“It‘s costing us £30,000 a week at the moment to be closed”: Bill Heckle, co-owner of the Cavern Club

The Liverpool venue, known for regularly hosting The Beatles, fights for “survival” amid COVID-19 lockdown.

Liverpool Cavern Club Lockdown

Photo: Christopher Furlong / Getty Images

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Liverpool’s Cavern Club, the music venue best known for regularly hosting The Beatles in the early 60s, as well as acts such as The Rolling Stones, David Bowie and Adele, has opened up on its bout of financial distress resulting from COVID-19.

The venue has reportedly been losing £30,000 weekly since lockdown began in March, and recently had to retrench workers in order to stay afloat.

Speaking to the BBC, Bill Heckle, co-owner of the world-famous venue stated: “About seven months ago, you couldn’t even think of a scenario where the Cavern wouldn’t be successful – I actually said that”.

“We went five months before unfortunately we had to make about 20 people redundant,” Heckle said. “We think we might have to make another 20 redundant in the next few weeks.”

In its fight for ‘survival’, the club has relied on a stored £1.4m in the bank – an amount that Heckle said has “now been halved”. He added: “We made a decision a few years ago to keep as much money in the bank as possible for a rainy day, not realising it was going to be a thunderstorm.”

The Cavern club plans to reopen later this August, albeit hosting only virtual shows rather than its regular live performances. The BBC estimated that the venue typically has about 800,000 visitors annually.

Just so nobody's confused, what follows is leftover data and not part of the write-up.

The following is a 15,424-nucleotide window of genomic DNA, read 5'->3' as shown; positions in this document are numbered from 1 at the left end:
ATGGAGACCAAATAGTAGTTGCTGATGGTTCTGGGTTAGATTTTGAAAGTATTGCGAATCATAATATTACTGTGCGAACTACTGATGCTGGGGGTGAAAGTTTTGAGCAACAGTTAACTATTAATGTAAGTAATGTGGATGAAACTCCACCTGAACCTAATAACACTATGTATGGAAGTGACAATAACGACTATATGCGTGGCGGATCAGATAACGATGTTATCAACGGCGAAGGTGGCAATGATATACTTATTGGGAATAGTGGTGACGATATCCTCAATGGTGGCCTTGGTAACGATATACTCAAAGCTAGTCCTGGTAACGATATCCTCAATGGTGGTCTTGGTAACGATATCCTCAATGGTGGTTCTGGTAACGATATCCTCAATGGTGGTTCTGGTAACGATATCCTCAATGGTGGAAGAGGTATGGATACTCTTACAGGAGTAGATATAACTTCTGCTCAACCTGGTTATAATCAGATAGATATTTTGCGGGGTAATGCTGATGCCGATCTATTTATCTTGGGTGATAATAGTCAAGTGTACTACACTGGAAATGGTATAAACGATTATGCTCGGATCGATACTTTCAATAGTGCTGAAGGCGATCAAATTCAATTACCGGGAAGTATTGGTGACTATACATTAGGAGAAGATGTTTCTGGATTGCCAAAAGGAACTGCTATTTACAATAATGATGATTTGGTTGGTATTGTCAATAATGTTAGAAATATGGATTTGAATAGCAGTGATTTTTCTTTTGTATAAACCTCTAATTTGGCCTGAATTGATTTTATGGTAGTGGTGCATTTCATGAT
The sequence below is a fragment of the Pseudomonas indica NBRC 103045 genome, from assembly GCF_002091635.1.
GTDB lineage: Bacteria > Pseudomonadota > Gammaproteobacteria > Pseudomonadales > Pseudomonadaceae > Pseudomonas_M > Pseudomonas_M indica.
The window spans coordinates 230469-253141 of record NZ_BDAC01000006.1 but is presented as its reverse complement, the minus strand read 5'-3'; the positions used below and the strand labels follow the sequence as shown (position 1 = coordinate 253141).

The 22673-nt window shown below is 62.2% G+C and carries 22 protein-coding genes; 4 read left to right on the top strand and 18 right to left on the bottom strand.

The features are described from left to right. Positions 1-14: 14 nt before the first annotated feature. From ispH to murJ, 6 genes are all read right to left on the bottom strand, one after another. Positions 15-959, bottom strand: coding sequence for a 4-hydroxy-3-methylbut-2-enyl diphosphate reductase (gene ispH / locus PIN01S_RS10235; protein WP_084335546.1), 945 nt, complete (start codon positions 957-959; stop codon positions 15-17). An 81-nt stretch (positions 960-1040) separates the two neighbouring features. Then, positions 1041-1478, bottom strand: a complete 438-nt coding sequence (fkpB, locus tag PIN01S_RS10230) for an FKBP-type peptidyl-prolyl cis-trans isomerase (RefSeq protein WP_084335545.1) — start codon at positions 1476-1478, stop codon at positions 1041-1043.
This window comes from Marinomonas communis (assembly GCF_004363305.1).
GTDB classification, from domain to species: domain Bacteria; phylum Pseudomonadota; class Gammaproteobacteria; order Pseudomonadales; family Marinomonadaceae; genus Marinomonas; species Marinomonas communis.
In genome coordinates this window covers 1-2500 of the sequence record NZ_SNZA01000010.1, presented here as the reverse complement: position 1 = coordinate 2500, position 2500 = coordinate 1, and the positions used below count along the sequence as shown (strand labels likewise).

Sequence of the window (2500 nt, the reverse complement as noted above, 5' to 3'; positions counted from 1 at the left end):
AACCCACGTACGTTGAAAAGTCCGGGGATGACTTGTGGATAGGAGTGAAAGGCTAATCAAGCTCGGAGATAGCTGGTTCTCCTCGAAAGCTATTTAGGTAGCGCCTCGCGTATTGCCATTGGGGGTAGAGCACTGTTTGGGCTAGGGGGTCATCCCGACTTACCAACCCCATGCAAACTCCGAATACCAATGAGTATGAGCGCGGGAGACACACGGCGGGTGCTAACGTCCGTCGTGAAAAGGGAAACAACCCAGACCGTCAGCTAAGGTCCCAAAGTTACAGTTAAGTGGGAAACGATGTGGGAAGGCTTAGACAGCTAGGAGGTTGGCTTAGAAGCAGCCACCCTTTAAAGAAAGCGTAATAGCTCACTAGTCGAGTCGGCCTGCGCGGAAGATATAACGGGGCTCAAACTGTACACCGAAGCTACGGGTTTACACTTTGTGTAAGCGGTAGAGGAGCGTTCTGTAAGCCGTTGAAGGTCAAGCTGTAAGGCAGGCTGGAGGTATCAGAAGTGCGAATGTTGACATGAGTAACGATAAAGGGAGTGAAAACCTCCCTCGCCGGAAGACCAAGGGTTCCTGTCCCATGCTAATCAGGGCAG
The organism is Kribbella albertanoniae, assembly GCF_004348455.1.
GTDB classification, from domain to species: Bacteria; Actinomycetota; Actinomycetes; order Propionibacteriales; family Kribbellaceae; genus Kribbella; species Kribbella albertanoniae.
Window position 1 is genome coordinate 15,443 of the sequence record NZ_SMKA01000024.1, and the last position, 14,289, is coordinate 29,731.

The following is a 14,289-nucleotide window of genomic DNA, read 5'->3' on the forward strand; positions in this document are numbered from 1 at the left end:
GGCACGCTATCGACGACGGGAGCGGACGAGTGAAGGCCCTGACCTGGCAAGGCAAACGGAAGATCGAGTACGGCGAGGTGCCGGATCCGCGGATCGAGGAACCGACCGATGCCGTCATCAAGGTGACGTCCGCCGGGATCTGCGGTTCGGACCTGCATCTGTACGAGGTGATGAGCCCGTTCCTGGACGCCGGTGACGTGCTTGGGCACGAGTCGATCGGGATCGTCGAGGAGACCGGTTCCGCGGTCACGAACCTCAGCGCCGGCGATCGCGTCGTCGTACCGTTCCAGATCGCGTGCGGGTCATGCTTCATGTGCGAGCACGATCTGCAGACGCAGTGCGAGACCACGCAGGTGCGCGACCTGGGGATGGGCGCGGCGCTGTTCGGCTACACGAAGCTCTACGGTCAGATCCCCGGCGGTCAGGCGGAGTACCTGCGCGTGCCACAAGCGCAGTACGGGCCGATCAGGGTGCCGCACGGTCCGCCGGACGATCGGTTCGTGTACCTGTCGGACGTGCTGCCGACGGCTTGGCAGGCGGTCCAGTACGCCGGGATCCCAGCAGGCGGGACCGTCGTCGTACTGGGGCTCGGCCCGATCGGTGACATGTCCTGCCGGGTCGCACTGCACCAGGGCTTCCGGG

However, Heckle revealed that even if the venue were allowed to restart in-person shows at a limited capacity, it would be highly unlikely for it to break even – much less, turn a profit.

“If the government grants allow us to open at 30%, then we still lose money,” Heckle said. “I don’t want them to pay our profits, I wouldn’t expect them to pay our profits, but at least make sure we don’t lose money, because it’s costing us £30,000 a week at the moment to be closed.”

Last July, the UK government announced a £1.57 rescue package for the arts, its “biggest ever one-off investment in UK culture”. Financial support was extended to live music venues, along with other performing arts theatres, heritage sites, museums, galleries and independent cinemas.

Although the government stated that the support fund would lead to increased work for freelancers, many at present have found themselves in dire financial straits. This lead to a vast demonstration last Tuesday (11 August) where thousands of music industry workers marched the streets of Manchester, England to raise awareness of massive unemployment rates amid COVID-19.

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